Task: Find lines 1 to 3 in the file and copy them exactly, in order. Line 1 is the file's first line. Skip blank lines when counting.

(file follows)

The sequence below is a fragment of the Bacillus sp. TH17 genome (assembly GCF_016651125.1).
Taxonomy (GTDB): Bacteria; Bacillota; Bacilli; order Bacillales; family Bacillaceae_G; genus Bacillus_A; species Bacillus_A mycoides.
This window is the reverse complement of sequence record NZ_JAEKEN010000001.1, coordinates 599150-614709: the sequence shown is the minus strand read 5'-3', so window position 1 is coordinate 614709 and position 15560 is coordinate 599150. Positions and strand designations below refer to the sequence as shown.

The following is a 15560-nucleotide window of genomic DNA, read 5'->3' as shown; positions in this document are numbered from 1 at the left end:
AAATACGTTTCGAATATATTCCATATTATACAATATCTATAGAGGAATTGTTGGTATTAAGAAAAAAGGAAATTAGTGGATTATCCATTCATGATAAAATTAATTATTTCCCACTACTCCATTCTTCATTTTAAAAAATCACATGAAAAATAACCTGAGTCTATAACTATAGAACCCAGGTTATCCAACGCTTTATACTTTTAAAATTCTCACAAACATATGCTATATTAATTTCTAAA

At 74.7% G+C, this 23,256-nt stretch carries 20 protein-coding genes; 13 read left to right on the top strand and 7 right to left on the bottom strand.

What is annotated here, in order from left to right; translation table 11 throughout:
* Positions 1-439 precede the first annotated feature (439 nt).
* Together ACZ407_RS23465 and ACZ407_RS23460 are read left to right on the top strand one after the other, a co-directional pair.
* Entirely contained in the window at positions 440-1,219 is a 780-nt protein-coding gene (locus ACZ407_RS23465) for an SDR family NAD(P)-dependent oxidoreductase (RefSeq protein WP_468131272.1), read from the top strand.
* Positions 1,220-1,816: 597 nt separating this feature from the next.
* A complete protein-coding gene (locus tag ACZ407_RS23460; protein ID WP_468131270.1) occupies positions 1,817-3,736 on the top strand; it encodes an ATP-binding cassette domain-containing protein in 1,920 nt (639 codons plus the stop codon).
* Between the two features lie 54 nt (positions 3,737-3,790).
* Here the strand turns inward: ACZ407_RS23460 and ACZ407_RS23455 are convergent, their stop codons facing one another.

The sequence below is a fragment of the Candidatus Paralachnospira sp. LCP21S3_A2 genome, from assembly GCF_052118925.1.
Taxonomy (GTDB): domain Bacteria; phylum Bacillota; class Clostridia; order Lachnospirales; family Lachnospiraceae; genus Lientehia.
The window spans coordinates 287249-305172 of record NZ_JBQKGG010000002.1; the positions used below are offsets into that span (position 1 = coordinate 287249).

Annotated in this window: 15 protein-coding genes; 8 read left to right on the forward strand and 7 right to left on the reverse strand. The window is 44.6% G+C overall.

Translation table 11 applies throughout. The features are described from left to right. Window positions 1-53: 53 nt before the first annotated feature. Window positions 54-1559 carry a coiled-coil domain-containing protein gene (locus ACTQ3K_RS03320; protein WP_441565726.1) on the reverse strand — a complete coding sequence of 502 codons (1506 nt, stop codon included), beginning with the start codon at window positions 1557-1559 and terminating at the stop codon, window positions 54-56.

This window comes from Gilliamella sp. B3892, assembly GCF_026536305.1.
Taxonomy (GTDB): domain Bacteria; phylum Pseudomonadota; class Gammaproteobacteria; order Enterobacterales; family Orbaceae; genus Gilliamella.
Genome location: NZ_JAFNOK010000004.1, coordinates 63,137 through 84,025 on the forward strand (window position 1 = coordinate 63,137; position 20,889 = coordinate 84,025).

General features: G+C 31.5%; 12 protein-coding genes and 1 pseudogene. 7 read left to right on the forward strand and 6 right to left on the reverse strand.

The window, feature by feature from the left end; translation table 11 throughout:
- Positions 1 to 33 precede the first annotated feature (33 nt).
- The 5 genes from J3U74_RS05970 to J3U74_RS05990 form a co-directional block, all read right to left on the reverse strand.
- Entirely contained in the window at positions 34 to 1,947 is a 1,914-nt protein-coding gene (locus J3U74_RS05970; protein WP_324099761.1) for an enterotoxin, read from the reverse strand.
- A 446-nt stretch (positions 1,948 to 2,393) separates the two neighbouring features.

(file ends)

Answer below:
The sequence below is a fragment of the Bacillus sp. TH17 genome (assembly GCF_016651125.1).
Taxonomy (GTDB): Bacteria; Bacillota; Bacilli; order Bacillales; family Bacillaceae_G; genus Bacillus_A; species Bacillus_A mycoides.
This window is the reverse complement of sequence record NZ_JAEKEN010000001.1, coordinates 599150-614709: the sequence shown is the minus strand read 5'-3', so window position 1 is coordinate 614709 and position 15560 is coordinate 599150. Positions and strand designations below refer to the sequence as shown.